AUSTRALIA’S inability to accept “blackness” is working against the settlement of African refugees, according to an eminent community leader.
Dr Berhan Ahmed, head of the African Think Tank and the 2009 Victorian Australian of the Year, also said Australia’s humanitarian assistance was “stopping at the airport”, and failed to provide African migrants with the skills to find jobs and engage in society.
Dr Ahmed was speaking out after two brawls involving the Sudanese community, both of which followed a beauty pageant and ended in violent attacks on police.
He condemned the violence as “appalling and shameful”, but said it was important to analyse the problems that led to the incidents.
Africans experienced racism daily, said Dr Ahmed, a refugee from Eritrea who arrived in Australia in 1987. “Australia has a black history with black people, and Africans coming with a black skin, they are just copping that sort of Aboriginal black treatment.
“We should have been ambassadors of change and acceptance for blackness. The system still has a problem accepting that blackness.”
Australia has a history of failure on blackness, he argued, “and that’s what’s halting Africans in their settlement”.
Dr Ahmed said African refugees were encountering racism when trying to find work. “People are changing their names to apply for a job. They are putting a different name to be called for an interview. And when they see their face, they tell them, ‘Oh sorry, we’ll call you again’.”
The Victorian Equal Opportunity and Human Rights Commission last year reported that young African Australians were suffering entrenched racial discrimination. After consultations in Dandenong, Commissioner Helen Szoke said “systemic barriers” restricted job prospects for young African Australians, who also said they felt targeted by police.
Anecdotal reports suggested that some employers tried to avoid hiring refugees by framing job descriptions that effectively excluded them.
Dr Ahmed, who last month gave evidence to the Federal Parliamentary inquiry into multiculturalism, said another problem for migrants was boredom and lack of engagement. This resulted from a lack of adequate training and education to equip Africans for jobs.
He argued that refugee policies had not changed in line with the shift in Australia from a manufacturing to a knowledge and service economy. Previous migrant intakes were absorbed into factories, and it was not unusual to hear of people who had not learned English throughout their working lives.
“Now our economy is a knowledge and service economy,” he said. “On the first day you have to be able to speak and write [English]. You have to have the qualifications and skills to fit into the system.”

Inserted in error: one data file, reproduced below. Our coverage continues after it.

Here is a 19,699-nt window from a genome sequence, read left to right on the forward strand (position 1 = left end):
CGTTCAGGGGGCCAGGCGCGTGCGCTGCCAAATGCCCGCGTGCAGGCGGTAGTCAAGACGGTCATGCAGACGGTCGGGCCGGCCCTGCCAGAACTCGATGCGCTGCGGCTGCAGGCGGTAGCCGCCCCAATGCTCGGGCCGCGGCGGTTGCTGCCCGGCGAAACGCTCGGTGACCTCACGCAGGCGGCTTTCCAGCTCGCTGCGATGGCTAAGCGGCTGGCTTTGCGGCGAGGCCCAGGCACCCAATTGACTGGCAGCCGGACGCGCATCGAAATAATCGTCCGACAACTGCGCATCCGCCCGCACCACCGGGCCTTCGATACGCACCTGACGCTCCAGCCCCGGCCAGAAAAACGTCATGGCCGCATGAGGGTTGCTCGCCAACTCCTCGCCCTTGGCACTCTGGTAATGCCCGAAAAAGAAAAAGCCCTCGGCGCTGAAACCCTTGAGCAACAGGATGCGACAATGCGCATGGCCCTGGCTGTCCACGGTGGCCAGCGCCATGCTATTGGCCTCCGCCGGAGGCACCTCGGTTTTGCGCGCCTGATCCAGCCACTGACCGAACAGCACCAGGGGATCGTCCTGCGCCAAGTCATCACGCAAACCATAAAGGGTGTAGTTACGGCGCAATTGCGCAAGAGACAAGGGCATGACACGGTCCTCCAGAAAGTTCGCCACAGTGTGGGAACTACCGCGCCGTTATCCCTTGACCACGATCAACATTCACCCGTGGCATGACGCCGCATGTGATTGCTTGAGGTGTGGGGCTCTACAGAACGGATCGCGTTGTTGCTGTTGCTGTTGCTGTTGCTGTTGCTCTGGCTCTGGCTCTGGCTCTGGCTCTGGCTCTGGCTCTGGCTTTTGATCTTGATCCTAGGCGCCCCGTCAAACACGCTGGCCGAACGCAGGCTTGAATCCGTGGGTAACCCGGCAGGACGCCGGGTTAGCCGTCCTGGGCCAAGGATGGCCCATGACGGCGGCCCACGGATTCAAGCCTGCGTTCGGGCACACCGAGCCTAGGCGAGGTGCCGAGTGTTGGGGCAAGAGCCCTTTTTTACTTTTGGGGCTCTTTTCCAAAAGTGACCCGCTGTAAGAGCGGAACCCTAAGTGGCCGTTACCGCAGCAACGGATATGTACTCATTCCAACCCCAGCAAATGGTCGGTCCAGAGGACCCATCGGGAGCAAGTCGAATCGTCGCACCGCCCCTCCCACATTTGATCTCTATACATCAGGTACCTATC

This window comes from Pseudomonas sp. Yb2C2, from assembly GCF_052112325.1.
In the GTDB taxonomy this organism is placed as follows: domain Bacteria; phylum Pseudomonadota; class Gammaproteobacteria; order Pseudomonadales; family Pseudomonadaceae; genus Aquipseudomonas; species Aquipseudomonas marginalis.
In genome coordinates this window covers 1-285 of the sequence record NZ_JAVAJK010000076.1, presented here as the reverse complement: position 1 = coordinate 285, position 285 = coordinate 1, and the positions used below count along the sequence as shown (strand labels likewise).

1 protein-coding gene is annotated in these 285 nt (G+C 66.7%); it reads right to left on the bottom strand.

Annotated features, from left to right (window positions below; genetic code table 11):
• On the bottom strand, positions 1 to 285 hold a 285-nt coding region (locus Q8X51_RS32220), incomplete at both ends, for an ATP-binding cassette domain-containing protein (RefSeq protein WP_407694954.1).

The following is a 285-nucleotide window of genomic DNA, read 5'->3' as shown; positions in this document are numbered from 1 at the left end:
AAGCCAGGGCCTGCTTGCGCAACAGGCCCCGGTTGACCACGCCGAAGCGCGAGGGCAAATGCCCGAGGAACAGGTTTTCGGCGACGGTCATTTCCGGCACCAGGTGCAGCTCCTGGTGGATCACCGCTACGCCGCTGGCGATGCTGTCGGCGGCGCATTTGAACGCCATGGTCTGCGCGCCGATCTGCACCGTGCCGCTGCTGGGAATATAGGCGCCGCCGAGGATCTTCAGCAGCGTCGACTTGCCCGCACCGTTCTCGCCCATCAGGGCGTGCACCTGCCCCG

Dr Ahmed expressed a growing frustration with the inability of politicians to address this issue. “It’s all been meeting and meeting and meeting. For the last four or five years, we’ve been meeting.”
Refugees were getting up to six months’ training, then returning to unemployment, he said. “Families are not getting anywhere. Their kids are also feeling that frustration.”
The issue is not new. In 2007, the then immigration minister Kevin Andrews created a storm when he admitted the Howard government had squeezed the African component of the refugee program because “some groups don’t seem to be settling and adjusting into the Australian way of life”.
A third brawl within Melbourne’s Sudanese community in as many days has left three people hospitalised.
Police are investigating whether the incidents are linked to a machete attack on a man at a Clayton party on Sunday night following the Miss South Sudan Australia beauty pageant.
Officers were called to a brawl between a group of Sudanese men in a carpark at a hotel in Melbourne’s east about 10.30pm (AEST) on Tuesday.
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The group scattered as police arrived at the East Ringwood car park, with three men requiring hospital treatment for cuts and bruises.
The latest stoush follows a brawl of up to 100 Sudanese men in Braybrook early on Tuesday.
Police were pelted with bottles when they arrived on the scene. One officer was hit on the face with a bottle and another punched in the back of the head.
Both were treated by paramedics at the scene and were able to continue their shift.
Victoria Police Deputy Commissioner Ken Jones says difficulties among migrant groups as they adapt to the laws of their new country are common.
“This isn’t about racism, this is about groups getting out of hand over a pageant and over a party, confronting our cops and it turned into a very, very ugly and nasty incident and the law will be enforced,” he told Fairfax Radio on Wednesday.
Sir Ken said his own experience in the UK had indicated groups from war-ravaged countries in the Horn of Africa often took a long time to settle into their new communities.
“It has to be acknowledged you’re not comparing like with like and people need a lot of help to integrate and assimilate.”
African Think Tank chair Berhan Ahmed says there are not enough employment opportunities for Sudanese youths in Australia, causing them to turn to high rates of alcohol consumption.
“The problem is not a police problem, the problem is opportunities,” Dr Ahmed told AAP.
“But by any standard what happened is not acceptable and should not happen in the future.”
Premier Ted Baillieu said he had spoken with the African Think Tank leaders and he hoped to talk with them again.
“We do have to recognise there are some problems in some communities and they do have to be addressed,” Mr Baillieu told reporters.
“Any community that is arriving here faces challenges.
“What we need is young, local leaders in all these communities stepping up to the plate.”